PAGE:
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Toilet bowls, orbitals and board games: teachers increasingly use 3D objects

18 April 2023
Why print toilet bowls, cheese slices and Pokémon in 3D? At first glance, these objects may seem to have nothing to do with academic education. Yet, these kinds of items are increasingly present in lecture halls. Two sociology lecturers used 3D printed avatars in a board game, and a printed orbital was incorporated during lectures on quantum chemistry. Through these innovative techniques, lecturers are able to bring reality closer to students.

From 2019, the VU University Library has been equipped with three 3D printers. These are located in the Tech Lab (NU 1A-25) together with a VR installation. Lecturers, students and other staff are invited to use the 3D printers for innovative projects. You can tell there's plenty of creative ideas when you glance at the showcase already printed objects. Your eyes are almost immediately drawn to a small building that is decorated with impressive details. "It is a 3D print of one of the mausoleums along the Via Appia, the famous ancient highway that ran from Rome to Brindisi," explains Tech Lab manager Linde Voorend.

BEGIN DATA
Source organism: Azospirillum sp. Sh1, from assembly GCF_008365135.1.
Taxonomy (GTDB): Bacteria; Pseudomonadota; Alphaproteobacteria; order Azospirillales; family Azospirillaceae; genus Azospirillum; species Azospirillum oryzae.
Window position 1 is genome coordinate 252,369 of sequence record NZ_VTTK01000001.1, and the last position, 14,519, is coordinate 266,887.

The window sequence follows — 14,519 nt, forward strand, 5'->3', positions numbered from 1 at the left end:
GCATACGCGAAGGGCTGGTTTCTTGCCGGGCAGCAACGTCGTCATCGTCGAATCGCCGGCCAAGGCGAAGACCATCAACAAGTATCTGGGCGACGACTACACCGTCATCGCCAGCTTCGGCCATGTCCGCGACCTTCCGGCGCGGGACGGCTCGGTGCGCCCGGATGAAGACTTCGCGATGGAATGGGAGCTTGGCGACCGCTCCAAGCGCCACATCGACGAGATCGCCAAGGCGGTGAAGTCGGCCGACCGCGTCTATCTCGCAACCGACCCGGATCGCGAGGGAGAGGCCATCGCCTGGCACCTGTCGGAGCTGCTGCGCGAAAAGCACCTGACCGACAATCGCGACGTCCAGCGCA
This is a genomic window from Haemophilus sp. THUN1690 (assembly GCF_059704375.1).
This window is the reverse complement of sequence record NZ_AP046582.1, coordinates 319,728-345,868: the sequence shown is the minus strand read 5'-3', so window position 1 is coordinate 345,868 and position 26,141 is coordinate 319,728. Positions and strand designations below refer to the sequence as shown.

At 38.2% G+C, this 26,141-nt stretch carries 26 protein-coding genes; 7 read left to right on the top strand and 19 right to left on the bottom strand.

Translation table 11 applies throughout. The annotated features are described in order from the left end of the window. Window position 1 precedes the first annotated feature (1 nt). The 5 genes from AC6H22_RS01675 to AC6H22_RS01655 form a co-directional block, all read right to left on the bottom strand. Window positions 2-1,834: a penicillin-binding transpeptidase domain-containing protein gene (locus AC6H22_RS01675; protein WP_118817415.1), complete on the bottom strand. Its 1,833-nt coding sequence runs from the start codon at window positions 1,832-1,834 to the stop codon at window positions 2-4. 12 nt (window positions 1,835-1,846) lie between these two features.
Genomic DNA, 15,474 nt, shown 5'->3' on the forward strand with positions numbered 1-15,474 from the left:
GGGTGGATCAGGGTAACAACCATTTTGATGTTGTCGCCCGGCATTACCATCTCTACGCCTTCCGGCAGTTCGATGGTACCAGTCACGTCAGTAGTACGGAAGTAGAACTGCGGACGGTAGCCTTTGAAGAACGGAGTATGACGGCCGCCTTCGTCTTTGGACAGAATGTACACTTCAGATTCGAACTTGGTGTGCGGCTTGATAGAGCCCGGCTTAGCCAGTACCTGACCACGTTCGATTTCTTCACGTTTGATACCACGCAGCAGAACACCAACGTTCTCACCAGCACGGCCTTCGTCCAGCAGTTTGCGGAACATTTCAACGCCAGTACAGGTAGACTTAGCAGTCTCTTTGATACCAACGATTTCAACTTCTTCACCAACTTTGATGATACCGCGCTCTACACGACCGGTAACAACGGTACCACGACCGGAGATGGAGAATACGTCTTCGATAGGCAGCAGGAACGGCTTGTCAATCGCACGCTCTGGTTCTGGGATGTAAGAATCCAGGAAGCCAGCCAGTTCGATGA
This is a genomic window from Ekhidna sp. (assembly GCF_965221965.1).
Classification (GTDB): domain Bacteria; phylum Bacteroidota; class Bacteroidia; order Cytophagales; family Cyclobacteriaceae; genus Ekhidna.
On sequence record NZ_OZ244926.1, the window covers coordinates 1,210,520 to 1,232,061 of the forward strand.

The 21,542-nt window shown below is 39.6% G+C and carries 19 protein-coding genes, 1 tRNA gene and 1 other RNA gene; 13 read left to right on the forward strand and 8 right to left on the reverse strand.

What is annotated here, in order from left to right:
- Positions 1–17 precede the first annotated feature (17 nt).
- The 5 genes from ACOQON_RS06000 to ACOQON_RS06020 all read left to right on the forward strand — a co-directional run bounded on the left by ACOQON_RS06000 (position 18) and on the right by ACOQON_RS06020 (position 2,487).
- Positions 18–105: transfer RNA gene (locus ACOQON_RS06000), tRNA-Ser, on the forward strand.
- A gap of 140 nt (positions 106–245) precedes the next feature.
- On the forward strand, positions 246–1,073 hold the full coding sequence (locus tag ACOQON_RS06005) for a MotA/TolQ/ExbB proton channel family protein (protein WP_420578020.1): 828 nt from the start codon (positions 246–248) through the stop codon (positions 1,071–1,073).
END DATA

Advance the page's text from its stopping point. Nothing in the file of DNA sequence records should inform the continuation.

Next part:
Toilet bowls, cheese slicers and Pokémon
Other items that quickly draw attention to them are the numerous tiny toilet bowls. The objects are part of a set of avatars printed for the board game Causes of Inequality. Two sociology teachers developed the game to make students view the subject of inequality from a different perspective. "We used the objects to let students play a serious game about social inequalities," explains sociology lecturer Stef Bouwhuis. "In this case, the objects are not the focal object of learning, but by gamifying the topic you get students excited and engaged, while at the same time they see how theories about social inequalities have an effect in real life." 

New perspectives
3D printed objects are also used in the Faculty of Science. Voorend printed a series of 'orbitals' in collaboration with two lecturers in the subject of quantum chemistry. The almost 30 centimetre tall 3D models illustrate the area around an atomic nucleus, in which electrons with a certain energy are most likely to be located. The series of six printed orbitals enables students to better imagine the abstract location. These innovative techniques allow new aspects of a subject to be highlighted, enabling students to look at age-old problems from different angles.

Questions about VR or 3D printing? Visit the Tech Lab!

Feel free to contact us

University Library Tech Lab

New University Building
Education Lab, 1A-25
De Boelelaan 1111
1081HV Amsterdam


This is a picture of Linde Voorend. She is team member of Educational Support.